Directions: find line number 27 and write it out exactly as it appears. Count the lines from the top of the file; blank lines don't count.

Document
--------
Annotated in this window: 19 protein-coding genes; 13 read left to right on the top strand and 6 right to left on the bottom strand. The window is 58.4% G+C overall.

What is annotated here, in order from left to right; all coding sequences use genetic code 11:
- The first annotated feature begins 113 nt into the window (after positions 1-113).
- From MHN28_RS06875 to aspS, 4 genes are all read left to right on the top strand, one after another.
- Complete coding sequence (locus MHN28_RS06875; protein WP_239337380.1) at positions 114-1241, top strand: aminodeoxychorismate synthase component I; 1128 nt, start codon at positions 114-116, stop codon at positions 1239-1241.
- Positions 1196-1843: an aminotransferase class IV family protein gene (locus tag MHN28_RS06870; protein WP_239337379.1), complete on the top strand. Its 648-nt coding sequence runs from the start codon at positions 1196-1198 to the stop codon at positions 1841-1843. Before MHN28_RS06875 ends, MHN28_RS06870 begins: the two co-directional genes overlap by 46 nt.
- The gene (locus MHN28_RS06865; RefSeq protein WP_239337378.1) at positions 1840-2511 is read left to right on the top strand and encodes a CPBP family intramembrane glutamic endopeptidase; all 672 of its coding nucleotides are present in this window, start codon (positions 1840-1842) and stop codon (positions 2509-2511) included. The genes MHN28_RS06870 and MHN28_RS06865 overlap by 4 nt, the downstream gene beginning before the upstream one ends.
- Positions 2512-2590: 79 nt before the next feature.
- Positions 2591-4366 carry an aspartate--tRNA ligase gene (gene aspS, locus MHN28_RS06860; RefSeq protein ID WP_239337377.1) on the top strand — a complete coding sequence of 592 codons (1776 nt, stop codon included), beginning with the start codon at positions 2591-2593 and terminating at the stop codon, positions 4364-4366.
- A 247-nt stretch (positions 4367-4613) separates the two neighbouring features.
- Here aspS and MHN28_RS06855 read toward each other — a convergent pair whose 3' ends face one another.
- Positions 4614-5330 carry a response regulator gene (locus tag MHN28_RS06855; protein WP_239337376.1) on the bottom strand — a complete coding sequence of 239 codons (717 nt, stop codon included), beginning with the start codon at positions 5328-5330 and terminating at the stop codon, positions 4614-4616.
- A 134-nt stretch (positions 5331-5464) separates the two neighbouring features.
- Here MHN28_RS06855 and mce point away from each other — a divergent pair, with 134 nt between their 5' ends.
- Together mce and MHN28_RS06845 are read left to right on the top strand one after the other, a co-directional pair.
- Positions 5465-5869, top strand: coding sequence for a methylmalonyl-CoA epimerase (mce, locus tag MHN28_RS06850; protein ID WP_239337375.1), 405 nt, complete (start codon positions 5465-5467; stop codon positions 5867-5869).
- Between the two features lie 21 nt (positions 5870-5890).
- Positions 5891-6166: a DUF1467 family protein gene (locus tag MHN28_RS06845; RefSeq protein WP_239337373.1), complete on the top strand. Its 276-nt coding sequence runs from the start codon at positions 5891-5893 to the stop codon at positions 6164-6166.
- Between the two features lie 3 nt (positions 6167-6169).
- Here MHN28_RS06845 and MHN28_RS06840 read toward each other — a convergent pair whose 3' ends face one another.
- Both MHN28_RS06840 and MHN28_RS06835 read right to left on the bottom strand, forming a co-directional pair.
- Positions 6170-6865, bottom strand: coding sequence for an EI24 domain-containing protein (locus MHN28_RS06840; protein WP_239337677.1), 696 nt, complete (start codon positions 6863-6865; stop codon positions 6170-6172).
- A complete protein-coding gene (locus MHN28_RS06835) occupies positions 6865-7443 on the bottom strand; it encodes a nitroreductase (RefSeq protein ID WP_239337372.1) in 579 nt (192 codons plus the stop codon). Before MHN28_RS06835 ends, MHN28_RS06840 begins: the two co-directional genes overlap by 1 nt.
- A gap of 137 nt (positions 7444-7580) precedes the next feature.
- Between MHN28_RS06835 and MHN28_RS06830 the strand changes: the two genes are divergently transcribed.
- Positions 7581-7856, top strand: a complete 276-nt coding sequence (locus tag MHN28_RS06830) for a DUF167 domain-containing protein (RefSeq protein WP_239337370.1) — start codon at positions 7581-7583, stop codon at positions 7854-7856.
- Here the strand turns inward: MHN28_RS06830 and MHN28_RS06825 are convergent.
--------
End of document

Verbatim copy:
- Here the strand turns inward: MHN28_RS06830 and MHN28_RS06825 are convergent.